Sedimentary characteristics and morphologic change of till-bedded semi-alluvial streams: Medway Creek, Southern Ontario, Canada

Nathaniel Bergman, Marco Van De Wiel, Stephen R. Hicock

Research output: Contribution to journalArticlepeer-review

1 Citation (Scopus)
120 Downloads (Pure)

Abstract

We describe the first detailed reach-scale study of an incisional till-bed river. Our analysis focusses on boundary till characteristics, bare till patch features, annual erosion rates, bedform dimensions and spacing, and grain size distributions of bedforms. Results show that till exposures constitute a relatively small portion of the bed and that till erosion rates are relatively high compared to bedrock rivers, although highly variable between till patches and within patches. The bedforms are not well organized in terms of spacing and show high morphologic variability. The sediment forming the bed is poorly sorted, and grain sizes of the bedforms show high variability ranging from fines to large boulders, although gravel contribution to the alluvium is relatively small. We found evidence of some in situ and transport rounding of clasts. As expected, riffles and steps are coarser while glides and pools are finer-grained. Sedimentary stability metrics show that riffles are unstable, while pools and glides are more stable. These results indicate that the bedform morphology and sedimentology till-bedded rivers differ substantially from their alluvial and bedrock counterparts in a variety of ways. Consequently, we recommend that semi-alluvial rivers be differentiated from their alluvial and bedrock counterparts in future channel classifications. Such a practice will be useful for the river research and practitioners' community to gain the appropriate research tools needed for assessment, management, and restoration practices for these rivers.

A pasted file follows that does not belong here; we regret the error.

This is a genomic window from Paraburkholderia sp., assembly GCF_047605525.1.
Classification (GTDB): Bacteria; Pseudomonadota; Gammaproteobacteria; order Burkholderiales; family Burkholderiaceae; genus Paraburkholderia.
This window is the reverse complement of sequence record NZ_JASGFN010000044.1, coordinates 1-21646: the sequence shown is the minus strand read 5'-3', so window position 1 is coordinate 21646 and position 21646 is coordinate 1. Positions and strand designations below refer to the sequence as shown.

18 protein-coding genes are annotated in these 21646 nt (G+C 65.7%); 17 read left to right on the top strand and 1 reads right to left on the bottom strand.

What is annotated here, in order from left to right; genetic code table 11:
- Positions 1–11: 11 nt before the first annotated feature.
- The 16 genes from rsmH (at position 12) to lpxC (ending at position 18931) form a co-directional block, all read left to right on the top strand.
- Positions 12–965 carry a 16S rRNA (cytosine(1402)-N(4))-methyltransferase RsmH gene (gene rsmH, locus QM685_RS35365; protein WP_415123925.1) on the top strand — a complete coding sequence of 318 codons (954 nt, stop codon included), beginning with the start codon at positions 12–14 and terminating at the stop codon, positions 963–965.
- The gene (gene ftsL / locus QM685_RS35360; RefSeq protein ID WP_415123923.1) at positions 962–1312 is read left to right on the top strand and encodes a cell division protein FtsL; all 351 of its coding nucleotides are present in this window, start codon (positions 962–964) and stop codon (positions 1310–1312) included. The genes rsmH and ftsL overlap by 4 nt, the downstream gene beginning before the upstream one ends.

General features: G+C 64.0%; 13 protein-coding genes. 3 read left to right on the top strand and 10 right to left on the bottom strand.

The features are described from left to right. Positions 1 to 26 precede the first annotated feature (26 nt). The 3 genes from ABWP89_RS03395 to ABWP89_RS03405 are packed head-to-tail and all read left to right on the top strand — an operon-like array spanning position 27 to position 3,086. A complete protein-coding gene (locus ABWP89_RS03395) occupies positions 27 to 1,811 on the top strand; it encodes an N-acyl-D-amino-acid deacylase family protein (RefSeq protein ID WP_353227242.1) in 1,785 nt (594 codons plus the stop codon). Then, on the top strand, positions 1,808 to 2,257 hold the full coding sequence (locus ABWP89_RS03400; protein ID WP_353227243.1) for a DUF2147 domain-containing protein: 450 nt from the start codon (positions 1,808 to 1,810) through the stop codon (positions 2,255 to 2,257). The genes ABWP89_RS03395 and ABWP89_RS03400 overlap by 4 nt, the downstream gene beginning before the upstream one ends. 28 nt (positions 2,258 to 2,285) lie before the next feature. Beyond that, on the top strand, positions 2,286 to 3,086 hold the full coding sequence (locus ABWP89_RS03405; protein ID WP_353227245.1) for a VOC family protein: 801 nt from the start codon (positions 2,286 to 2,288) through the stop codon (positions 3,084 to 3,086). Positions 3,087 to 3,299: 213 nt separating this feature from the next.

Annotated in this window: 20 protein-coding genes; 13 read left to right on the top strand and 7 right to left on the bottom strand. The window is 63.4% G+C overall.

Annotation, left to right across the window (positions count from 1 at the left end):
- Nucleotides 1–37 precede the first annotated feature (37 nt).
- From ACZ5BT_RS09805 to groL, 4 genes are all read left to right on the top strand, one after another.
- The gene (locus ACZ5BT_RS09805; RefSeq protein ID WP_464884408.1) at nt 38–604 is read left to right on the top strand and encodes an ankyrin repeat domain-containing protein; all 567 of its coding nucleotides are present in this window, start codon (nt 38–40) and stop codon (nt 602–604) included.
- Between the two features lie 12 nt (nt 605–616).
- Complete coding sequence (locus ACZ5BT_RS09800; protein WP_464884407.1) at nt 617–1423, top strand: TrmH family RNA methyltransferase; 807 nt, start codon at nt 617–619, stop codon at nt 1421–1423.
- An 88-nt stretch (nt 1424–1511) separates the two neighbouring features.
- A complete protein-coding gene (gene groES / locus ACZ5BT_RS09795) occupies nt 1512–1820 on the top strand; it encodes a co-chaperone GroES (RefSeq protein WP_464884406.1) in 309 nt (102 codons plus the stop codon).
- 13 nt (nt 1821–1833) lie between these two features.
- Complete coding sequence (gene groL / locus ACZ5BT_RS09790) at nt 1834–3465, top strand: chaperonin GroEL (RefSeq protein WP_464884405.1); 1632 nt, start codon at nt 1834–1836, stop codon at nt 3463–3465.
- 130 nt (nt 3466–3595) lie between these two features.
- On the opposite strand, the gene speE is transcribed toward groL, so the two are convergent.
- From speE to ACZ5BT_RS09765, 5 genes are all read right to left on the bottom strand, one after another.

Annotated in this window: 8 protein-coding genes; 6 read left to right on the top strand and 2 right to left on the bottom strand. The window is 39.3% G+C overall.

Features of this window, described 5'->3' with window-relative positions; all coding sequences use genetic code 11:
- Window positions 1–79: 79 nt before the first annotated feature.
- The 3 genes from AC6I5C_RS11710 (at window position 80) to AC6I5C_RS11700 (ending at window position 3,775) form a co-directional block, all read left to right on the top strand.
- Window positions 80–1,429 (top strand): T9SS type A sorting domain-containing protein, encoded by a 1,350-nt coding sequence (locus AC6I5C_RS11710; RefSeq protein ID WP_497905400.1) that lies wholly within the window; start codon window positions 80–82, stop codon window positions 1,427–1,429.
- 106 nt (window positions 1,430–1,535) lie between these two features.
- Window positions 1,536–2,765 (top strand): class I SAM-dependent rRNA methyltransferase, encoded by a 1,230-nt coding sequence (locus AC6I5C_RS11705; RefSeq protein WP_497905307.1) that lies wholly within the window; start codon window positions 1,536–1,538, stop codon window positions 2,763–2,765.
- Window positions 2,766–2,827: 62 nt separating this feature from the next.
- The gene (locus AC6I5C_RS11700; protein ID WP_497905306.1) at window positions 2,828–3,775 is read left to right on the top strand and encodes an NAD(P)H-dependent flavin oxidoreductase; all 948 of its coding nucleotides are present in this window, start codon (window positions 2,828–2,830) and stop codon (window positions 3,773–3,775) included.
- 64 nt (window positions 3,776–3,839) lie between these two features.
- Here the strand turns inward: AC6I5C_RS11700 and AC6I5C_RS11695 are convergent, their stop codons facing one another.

Original languageEnglish
Article number108061
JournalGeomorphology
Volume399
Early online date3 Dec 2021
DOIs
Publication statusPublished - 15 Feb 2022

Keywords

  • Bedforms, boulders
  • Channel classification
  • Channel stability
  • Till-bed channel

ASJC Scopus subject areas

  • Earth-Surface Processes

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